America is a nation struck from the very rock of religious freedom and Hollywood has always recognised an indigenous desire for films on divine or spiritual subjects. THE ROBE(1953), starring Richard Burton and Jean Simmons, sought to examine the early influences of Christianity following the martyrdom of Jesus and pitted the fledgling sect against the pagan tyranny of repressive Rome. THE GREATEST STORY EVER TOLD (1965) was more ambitious, intelligently and piously presented ; an amalgam of Gospel stories in telling the life of Jesus of Nazareth, here sensitively portrayed by the Swedish actor Max Von Sydow in his English language debut. Alfred Newman impressively scored both films, although he had to entertain certain artistic tribulations whilst composing for THE GREATEST STORY EVER TOLD in order to complement director George Stevens exacting musical requirements. To fashion that score’s complex choral arrangements Alfred Newman engaged his colleague and friend Ken Darby – and it was following Newman’s untimely death in 1970 that Darby determined to arrange some of the choice thematic material from the scores for THE ROBE and THE GREATEST STORY EVER TOLD into a cantata celebrating the life of Jesus. Although Ken Darby had inevitably to adapt Alfred Newman’s original compositions and devise his own selections linking the Newman thematic material – most specifically many of the sequences for baritone and contralto – in the main the scoring remains true to Alfred Newman’s original intentions when composing for the two notable films. Whilst the cantata proudly stands as a bone fide concert composition it is nevertheless interesting to note the derivations of the various chapters. The vigorous opening stanza is featured in THE ROBE, and details the daring rescue of the Christian slave Demetrius from a Roman prison – although this composition rightly originates in Newman’s score for the 1939 version of THE HUNCHBACK OF NOTRE DAME , underscoring Quasimodo being pursued through the Paris streets. The plaintive yet soon intensely rising melody comprising “The Promise Of The Holy Spirit” has its basis in the love theme from THE ROBE. The ecstatic strains of “Rejoice” reflect Jesus’ triumphant entry into Jerusalem, again, as featured in THE ROBE, whilst the plaintive invention of the initial section of “The Great Journey” is derived from the main title music for THE GREATEST STORY EVER TOLD, with the following joyous exultation originally Alfred Newman’s vision of Palm Sunday for THE ROBE. “Miriam’s Song ” is featured almost precisely as it is in THE ROBE, and performs the same function – a telling of Jesus’ rising from the tomb. “Sunrise Of The Third Day ” reinstates the glorious Hallelujah which Newman originally composed for the Resurrection of Jesus in THE GREATEST STORY EVER TOLD and which was replaced on the film soundtrack with the Hallelujah Chorus from Handel’s Messiah.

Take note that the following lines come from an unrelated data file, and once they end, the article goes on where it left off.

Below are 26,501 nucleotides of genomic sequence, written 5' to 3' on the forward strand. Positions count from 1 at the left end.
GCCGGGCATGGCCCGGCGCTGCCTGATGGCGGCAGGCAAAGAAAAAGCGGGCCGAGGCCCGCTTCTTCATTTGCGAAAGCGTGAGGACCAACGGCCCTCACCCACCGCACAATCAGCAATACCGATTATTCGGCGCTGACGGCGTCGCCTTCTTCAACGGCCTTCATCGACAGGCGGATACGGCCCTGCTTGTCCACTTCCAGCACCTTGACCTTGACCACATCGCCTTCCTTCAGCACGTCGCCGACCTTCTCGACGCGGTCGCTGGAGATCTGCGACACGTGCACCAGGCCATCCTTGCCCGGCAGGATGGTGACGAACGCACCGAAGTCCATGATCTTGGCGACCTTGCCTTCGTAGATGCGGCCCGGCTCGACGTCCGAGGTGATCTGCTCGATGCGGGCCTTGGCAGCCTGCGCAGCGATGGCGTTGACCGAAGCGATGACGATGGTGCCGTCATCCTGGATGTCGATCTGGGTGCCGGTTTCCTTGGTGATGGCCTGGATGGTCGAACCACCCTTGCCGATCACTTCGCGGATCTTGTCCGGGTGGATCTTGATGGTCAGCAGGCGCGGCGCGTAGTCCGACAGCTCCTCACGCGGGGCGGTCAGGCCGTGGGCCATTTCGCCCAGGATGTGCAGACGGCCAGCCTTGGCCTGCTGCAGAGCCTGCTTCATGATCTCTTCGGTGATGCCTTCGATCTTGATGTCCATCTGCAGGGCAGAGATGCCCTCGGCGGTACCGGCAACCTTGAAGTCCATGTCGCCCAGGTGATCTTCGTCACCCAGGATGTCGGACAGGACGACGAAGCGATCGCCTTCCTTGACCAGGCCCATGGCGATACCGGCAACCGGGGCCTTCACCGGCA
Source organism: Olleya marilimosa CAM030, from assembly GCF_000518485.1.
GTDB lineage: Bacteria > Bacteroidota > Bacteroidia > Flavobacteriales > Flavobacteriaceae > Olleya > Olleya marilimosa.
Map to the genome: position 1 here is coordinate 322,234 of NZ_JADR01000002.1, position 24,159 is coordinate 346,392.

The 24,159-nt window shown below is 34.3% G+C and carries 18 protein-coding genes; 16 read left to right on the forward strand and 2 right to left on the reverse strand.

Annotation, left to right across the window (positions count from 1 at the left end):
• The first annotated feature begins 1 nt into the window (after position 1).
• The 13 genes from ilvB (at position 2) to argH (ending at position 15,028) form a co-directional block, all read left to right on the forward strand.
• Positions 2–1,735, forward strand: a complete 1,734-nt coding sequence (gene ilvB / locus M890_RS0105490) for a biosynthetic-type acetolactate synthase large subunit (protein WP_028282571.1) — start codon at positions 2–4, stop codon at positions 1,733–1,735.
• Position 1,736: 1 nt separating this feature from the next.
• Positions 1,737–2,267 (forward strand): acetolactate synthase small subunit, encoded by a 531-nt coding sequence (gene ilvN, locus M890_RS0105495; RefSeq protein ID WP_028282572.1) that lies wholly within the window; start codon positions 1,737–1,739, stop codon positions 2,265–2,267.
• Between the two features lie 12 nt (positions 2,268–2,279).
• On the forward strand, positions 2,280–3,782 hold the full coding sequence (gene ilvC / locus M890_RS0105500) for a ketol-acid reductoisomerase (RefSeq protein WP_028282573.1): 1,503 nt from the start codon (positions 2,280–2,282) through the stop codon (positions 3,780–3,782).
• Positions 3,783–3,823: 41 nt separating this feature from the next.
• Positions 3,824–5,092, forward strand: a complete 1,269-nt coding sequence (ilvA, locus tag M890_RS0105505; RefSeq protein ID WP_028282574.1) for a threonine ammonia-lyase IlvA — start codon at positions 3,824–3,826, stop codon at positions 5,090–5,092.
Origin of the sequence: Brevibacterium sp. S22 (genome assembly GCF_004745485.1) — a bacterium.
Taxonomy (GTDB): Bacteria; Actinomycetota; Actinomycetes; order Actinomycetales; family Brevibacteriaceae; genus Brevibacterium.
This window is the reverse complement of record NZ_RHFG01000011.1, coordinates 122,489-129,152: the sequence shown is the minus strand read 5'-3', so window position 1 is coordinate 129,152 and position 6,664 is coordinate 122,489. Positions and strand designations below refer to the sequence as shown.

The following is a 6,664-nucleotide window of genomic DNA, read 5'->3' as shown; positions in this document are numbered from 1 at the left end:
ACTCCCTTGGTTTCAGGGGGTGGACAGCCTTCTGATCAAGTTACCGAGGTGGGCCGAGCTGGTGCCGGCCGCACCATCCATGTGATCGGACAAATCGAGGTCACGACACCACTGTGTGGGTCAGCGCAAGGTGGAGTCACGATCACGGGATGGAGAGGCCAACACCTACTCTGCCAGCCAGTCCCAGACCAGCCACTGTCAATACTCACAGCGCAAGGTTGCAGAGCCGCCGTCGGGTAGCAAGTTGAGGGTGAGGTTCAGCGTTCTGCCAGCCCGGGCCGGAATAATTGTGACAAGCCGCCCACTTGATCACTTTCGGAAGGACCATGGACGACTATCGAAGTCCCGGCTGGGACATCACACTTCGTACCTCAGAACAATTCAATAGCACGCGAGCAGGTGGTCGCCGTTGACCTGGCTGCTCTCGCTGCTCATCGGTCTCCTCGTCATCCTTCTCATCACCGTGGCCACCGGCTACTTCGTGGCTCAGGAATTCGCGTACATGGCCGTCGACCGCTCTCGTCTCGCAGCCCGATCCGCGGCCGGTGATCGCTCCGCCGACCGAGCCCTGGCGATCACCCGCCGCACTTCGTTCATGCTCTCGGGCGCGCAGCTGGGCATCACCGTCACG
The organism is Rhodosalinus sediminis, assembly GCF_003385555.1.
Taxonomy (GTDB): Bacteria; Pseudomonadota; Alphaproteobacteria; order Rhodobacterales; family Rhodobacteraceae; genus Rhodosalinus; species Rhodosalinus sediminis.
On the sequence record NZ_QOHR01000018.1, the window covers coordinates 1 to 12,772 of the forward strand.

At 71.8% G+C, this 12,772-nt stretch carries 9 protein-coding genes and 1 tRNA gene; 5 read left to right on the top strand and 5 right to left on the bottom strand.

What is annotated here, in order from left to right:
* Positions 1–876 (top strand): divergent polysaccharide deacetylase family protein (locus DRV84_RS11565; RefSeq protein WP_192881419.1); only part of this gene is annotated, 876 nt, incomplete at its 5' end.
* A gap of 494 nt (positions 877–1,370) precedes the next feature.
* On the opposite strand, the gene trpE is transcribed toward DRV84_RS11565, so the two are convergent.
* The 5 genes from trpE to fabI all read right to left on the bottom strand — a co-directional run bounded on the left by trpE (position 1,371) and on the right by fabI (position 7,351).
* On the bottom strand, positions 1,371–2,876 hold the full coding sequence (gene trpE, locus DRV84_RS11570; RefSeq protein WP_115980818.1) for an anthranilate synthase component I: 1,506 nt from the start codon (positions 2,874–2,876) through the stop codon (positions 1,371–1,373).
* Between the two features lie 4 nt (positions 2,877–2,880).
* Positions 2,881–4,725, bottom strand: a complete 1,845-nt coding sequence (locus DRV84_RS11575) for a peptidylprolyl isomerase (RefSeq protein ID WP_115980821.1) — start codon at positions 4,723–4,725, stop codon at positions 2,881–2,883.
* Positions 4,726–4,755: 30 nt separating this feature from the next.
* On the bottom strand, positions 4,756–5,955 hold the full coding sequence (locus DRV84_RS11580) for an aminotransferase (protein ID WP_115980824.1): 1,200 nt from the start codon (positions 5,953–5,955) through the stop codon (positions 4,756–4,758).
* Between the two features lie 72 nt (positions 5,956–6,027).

DISC ONE
1. 20th Century Fox Fanfare And Cinemascope Extension
2. How To Marry A Millionaire – Street Scene
3. The Diary Of Anne Frank – Overture
4. The Diary Of Anne Frank – Live In Hope
5. The Diary Of Anne Frank – The First Kiss
6. The Diary Of Anne Frank – Persecution / Finale
7. The Mark of Zorro
8. Anastasia – Main Theme
9. The Song Of Bernadette – Overture
10. How The West Was Won – Prelude / The Land
11. How The West Was Won – Cleve And His Mule – Scherzo
12. How The West Was Won – Intermezzo
13. How The West Was Won – Cheyenne Attack And Aftermath / Finale
14. How The West Was Won (Choral version)

DISC TWO
1. Captain From Castile – Conquest
2. Keys Of The Kingdom – Overture
3. Nevada Smith – Main Title
4. The Razor’s Edge, The – Main Title
5. The Razor’s Edge – Seduction
6. The Razor’s Edge – India
7. Wuthering Heights – Cathy’s Theme
8. Man Of Galilee – Prologue
9. Man Of Galilee – The Promise Of The Holy Spirit
10. Man Of Galilee – Rejoice
11. Man Of Galilee – The Great Journey
12. Man Of Galilee – Miriam’s Song
13. Man Of Galilee – Sunrise Of The Third Day